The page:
I read, with some interest, Fenn’s response to the question posed by the character who signed his name “Forrest Burke,” on Jenny Kile’s Mysterious Writings blog on August 28, 2018, represented her in text:
There has been a lot of talk about the punctuation in your poem and how it might help someone who is searching for your treasure. That’s a bunch of hooee, isn’t it!?
Dear Mr. Burke,
Sometimes punctuation can be confusing and that’s why I’m very careful when I use it. To illustrate: I just received an email from a man who has stage 4 liver cancer. He said he knows where the treasure is and tomorrow he is going to Colorado to get it. “Will you please wish me good luck,”?, he said. I replied, “No, you seem so positive and I don’t want to give you an advantage over other searchers, so I won’t say, good luck to you. f
And, to be safe, here in image:
I was not nearly as surprise by either the question or Fenn’s response as I was by the number of composition and punctuation errors I find in what Fenn wrote.
Here how I would have written it:
Dear Mr. Burke,
Punctuation can sometimes be confusing. That’s why I’m very careful when I use it. For example, I just received an email from a man who claims he has stage 4 liver cancer. He wrote that he knows where I hid the treasure, and he’s leaving tomorrow to recover it. “Will you please wish me good luck?” he wrote. I replied, “No, you seem so positive, and I don’t want to give you an advantage over other searchers, so I won’t write, ‘Good luck to you.'” f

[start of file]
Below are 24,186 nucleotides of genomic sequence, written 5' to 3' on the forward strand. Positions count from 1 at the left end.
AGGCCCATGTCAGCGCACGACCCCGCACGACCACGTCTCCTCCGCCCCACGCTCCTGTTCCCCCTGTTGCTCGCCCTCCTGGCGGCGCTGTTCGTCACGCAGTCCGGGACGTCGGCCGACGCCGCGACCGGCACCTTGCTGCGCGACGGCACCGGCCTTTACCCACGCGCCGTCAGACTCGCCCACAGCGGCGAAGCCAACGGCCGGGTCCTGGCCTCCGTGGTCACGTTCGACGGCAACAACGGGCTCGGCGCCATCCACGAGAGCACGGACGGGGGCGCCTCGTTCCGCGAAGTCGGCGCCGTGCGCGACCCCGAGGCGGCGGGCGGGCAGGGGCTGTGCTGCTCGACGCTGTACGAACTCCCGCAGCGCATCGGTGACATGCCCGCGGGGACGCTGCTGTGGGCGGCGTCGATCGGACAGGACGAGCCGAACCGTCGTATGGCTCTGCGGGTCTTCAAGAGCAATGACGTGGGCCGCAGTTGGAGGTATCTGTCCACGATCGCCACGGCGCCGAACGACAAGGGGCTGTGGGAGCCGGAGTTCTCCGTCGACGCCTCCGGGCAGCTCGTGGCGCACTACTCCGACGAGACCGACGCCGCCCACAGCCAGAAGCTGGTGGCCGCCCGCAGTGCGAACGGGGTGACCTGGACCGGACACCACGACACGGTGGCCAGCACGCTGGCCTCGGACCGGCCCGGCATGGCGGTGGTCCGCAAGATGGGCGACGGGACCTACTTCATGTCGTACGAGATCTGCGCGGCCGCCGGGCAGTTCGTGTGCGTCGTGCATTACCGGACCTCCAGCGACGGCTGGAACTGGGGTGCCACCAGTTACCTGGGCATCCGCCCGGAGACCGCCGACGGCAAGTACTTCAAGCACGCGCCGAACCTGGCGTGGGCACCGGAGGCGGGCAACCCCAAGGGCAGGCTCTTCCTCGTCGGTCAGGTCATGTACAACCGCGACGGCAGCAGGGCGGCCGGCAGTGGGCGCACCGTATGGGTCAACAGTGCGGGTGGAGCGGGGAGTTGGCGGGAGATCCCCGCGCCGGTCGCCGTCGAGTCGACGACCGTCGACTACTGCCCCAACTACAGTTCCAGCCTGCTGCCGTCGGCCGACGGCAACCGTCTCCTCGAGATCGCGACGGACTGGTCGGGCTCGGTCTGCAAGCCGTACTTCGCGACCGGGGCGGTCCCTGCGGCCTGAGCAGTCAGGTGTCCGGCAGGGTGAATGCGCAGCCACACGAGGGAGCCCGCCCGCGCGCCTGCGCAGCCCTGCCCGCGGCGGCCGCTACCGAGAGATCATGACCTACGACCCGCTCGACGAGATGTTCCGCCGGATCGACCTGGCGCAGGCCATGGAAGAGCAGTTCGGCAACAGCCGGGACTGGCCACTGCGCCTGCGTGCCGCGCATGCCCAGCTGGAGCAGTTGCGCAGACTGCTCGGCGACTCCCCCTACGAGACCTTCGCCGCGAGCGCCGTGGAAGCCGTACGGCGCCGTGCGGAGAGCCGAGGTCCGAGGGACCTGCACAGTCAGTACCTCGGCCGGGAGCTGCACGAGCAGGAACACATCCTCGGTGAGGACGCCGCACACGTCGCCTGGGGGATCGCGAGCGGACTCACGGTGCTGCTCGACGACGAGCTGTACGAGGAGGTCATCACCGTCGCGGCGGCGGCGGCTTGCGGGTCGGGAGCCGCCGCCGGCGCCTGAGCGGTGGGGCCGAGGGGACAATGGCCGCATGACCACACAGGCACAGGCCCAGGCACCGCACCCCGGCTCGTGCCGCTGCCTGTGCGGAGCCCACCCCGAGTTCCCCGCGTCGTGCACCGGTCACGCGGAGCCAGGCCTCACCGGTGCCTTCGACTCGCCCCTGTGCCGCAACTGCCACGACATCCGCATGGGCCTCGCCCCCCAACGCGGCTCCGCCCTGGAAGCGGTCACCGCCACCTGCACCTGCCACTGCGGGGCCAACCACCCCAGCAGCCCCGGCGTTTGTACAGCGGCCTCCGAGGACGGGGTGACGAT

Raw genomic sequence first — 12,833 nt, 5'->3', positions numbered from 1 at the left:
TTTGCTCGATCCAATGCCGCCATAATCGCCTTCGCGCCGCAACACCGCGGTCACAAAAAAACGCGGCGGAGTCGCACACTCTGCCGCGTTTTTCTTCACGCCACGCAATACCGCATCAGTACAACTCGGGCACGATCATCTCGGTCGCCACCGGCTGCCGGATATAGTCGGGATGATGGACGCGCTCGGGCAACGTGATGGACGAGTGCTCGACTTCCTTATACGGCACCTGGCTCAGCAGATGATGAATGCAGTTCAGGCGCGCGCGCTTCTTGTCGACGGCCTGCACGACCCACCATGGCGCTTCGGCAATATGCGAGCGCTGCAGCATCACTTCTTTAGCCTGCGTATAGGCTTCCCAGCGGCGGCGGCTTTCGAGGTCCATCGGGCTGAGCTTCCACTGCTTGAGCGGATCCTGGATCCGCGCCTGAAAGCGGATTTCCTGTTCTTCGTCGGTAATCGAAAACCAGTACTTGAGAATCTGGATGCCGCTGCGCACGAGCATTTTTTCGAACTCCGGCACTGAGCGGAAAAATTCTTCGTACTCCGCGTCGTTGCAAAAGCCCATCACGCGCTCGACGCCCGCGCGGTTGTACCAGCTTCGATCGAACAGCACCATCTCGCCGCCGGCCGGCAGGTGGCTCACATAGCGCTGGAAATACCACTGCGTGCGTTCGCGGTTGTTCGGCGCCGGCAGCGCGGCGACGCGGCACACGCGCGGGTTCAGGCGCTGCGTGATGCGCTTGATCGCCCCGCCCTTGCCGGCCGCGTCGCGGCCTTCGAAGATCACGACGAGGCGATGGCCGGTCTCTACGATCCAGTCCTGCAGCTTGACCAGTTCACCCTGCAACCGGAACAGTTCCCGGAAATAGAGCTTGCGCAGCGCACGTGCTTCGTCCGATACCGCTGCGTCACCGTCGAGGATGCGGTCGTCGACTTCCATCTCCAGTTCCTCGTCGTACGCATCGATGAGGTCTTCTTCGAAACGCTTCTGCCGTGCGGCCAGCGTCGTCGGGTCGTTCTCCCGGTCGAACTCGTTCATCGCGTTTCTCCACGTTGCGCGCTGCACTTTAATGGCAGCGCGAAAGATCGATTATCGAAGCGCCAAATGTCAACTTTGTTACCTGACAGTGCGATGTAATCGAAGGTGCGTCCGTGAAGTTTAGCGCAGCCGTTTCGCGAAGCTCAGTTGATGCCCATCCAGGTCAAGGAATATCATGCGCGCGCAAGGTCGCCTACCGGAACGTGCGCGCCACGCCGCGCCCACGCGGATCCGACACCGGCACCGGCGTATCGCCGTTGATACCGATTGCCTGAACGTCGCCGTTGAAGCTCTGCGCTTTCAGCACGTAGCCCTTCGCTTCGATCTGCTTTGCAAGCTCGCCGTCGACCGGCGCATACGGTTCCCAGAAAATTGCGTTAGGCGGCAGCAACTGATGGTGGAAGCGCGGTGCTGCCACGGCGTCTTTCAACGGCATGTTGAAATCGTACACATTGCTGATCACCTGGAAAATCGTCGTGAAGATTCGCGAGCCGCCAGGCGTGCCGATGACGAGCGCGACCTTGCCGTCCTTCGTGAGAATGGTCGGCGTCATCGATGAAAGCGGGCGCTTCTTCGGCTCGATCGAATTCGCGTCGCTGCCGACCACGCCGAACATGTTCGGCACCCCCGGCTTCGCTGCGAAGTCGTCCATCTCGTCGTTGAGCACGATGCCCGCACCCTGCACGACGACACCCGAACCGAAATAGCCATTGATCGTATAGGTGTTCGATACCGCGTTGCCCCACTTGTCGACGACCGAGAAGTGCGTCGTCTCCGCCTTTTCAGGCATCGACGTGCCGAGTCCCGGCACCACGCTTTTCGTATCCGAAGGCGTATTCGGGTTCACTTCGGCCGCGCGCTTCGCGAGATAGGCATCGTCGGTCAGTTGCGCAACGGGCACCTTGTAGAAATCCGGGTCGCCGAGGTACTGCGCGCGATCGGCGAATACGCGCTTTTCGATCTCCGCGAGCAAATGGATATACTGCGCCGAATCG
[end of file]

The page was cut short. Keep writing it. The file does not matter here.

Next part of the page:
In contradiction to Fenn writing that he’s very careful when he uses punctuation, in his paragraph above he, effectively, throws punctuation out the proverbial window.
Which, to me, is more curious than his response.
Intentional or not? That is the fist question. “Why?” is the second.
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